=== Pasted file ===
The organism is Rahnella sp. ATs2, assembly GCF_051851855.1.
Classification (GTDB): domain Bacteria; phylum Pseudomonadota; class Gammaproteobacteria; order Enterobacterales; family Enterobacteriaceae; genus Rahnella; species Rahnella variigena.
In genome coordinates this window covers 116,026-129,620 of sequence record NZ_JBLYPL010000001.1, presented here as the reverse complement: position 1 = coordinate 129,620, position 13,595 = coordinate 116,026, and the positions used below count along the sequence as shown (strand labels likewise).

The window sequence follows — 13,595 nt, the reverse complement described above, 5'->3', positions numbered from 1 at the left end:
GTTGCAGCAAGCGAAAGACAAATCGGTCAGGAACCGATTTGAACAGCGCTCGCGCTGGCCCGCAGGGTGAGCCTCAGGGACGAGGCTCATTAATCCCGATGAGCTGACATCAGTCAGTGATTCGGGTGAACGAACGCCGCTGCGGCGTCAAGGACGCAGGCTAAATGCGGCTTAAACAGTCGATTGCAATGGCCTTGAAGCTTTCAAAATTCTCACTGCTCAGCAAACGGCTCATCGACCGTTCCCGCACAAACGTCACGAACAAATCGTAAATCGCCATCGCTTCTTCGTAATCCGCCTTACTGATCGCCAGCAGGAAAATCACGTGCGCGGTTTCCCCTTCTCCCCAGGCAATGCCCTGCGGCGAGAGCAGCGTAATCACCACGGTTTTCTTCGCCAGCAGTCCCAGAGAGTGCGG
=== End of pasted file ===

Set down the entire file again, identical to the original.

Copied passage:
The organism is Rahnella sp. ATs2, assembly GCF_051851855.1.
Classification (GTDB): domain Bacteria; phylum Pseudomonadota; class Gammaproteobacteria; order Enterobacterales; family Enterobacteriaceae; genus Rahnella; species Rahnella variigena.
In genome coordinates this window covers 116,026-129,620 of sequence record NZ_JBLYPL010000001.1, presented here as the reverse complement: position 1 = coordinate 129,620, position 13,595 = coordinate 116,026, and the positions used below count along the sequence as shown (strand labels likewise).

The window sequence follows — 13,595 nt, the reverse complement described above, 5'->3', positions numbered from 1 at the left end:
GTTGCAGCAAGCGAAAGACAAATCGGTCAGGAACCGATTTGAACAGCGCTCGCGCTGGCCCGCAGGGTGAGCCTCAGGGACGAGGCTCATTAATCCCGATGAGCTGACATCAGTCAGTGATTCGGGTGAACGAACGCCGCTGCGGCGTCAAGGACGCAGGCTAAATGCGGCTTAAACAGTCGATTGCAATGGCCTTGAAGCTTTCAAAATTCTCACTGCTCAGCAAACGGCTCATCGACCGTTCCCGCACAAACGTCACGAACAAATCGTAAATCGCCATCGCTTCTTCGTAATCCGCCTTACTGATCGCCAGCAGGAAAATCACGTGCGCGGTTTCCCCTTCTCCCCAGGCAATGCCCTGCGGCGAGAGCAGCGTAATCACCACGGTTTTCTTCGCCAGCAGTCCCAGAGAGTGCGG